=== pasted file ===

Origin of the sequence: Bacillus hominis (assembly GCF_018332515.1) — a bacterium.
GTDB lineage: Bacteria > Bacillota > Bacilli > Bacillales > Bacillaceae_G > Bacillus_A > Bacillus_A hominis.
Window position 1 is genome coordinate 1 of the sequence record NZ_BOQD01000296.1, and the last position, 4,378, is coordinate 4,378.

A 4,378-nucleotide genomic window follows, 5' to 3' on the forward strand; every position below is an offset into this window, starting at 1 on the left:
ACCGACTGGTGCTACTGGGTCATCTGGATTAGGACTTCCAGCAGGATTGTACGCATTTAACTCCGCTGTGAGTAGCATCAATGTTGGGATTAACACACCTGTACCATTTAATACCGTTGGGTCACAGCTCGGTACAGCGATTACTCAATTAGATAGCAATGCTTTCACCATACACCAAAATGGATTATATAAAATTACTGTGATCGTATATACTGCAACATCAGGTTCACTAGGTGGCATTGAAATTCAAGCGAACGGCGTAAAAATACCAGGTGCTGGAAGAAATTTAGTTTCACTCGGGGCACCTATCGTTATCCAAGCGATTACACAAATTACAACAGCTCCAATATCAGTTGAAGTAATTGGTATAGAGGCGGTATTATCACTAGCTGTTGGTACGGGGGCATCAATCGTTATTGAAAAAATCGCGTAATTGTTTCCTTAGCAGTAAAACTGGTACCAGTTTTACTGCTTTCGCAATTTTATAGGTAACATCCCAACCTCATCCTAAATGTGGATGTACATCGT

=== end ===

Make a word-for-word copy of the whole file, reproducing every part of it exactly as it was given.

Origin of the sequence: Bacillus hominis (assembly GCF_018332515.1) — a bacterium.
GTDB lineage: Bacteria > Bacillota > Bacilli > Bacillales > Bacillaceae_G > Bacillus_A > Bacillus_A hominis.
Window position 1 is genome coordinate 1 of the sequence record NZ_BOQD01000296.1, and the last position, 4,378, is coordinate 4,378.

A 4,378-nucleotide genomic window follows, 5' to 3' on the forward strand; every position below is an offset into this window, starting at 1 on the left:
ACCGACTGGTGCTACTGGGTCATCTGGATTAGGACTTCCAGCAGGATTGTACGCATTTAACTCCGCTGTGAGTAGCATCAATGTTGGGATTAACACACCTGTACCATTTAATACCGTTGGGTCACAGCTCGGTACAGCGATTACTCAATTAGATAGCAATGCTTTCACCATACACCAAAATGGATTATATAAAATTACTGTGATCGTATATACTGCAACATCAGGTTCACTAGGTGGCATTGAAATTCAAGCGAACGGCGTAAAAATACCAGGTGCTGGAAGAAATTTAGTTTCACTCGGGGCACCTATCGTTATCCAAGCGATTACACAAATTACAACAGCTCCAATATCAGTTGAAGTAATTGGTATAGAGGCGGTATTATCACTAGCTGTTGGTACGGGGGCATCAATCGTTATTGAAAAAATCGCGTAATTGTTTCCTTAGCAGTAAAACTGGTACCAGTTTTACTGCTTTCGCAATTTTATAGGTAACATCCCAACCTCATCCTAAATGTGGATGTACATCGT